By SUNNY LOCKWOOD
The quaint village of Murphys seems to have stood still in time, evidenced by its limestone rubble and clapboard buildings standing side by side along Main Street, its weatherworn horse drawn buggy waiting in front of the hotel, the park's gazebo and free flowing creek.
But it took Margot Pratt, a petite, stylish transplant from Southern California, to bring that picturesque history to life for visitors and locals alike.
When she and her husband, John, moved to Murphys in 1997, she "absolutely fell in love with this fabulous place with all this history."
Having been a docent for eight years at the Gene Autry Museum of Western History in Los Angeles, she wondered why there was no walking tour of this living museum of the Gold Rush.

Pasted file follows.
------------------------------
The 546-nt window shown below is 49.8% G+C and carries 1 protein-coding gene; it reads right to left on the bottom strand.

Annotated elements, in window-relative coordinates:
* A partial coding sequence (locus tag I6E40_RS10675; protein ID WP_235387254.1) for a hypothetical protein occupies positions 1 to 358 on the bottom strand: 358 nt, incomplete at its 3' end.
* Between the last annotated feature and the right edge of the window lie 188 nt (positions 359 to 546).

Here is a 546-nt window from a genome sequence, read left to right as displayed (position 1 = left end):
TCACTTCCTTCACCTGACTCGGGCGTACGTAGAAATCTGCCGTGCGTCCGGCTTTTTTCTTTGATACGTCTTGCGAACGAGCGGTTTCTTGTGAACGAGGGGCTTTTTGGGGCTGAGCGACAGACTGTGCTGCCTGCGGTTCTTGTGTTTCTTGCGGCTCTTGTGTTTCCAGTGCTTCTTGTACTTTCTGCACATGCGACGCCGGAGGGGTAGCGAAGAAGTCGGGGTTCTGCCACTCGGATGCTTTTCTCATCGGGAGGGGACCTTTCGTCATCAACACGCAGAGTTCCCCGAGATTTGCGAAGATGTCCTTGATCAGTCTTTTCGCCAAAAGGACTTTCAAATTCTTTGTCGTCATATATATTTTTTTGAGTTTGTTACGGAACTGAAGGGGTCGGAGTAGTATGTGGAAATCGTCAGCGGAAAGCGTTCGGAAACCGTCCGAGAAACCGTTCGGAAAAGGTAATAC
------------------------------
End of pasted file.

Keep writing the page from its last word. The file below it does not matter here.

The president of Murphys Business Association suggested Pratt start a walking tour herself.
But first, she learned more about the town than most people who had lived in it for years.
Combing through the past
She searched the county archives in San Andreas, interviewed a parade of old timers who had known Murphys for nearly a century, collected photographs and documents, and walked the streets again and again.
After six months, she began to assemble the script for her tour, designing it around the buildings, the homes and the people who built the town, as well as the Gold Rush history she saw everywhere around her.
"I just knew the tour had to move," she said. "I walked it many times myself to make sure I could do it in an hour."
Her plan was to begin at the Old Timers Museum, tour Main Street, stop at the E Clampus Vitus Wall of Comparative Ovations, Murphys Park and various significant homes, all the while explaining about people's lives and contributions to the town.
The Old Timers Museum, built in 1856, is a limestone rubble building with iron shutters and 2-foot-thick walls, was once a Wells Fargo Station. Today, it is one of the most famous buildings in town, having survived many town fires.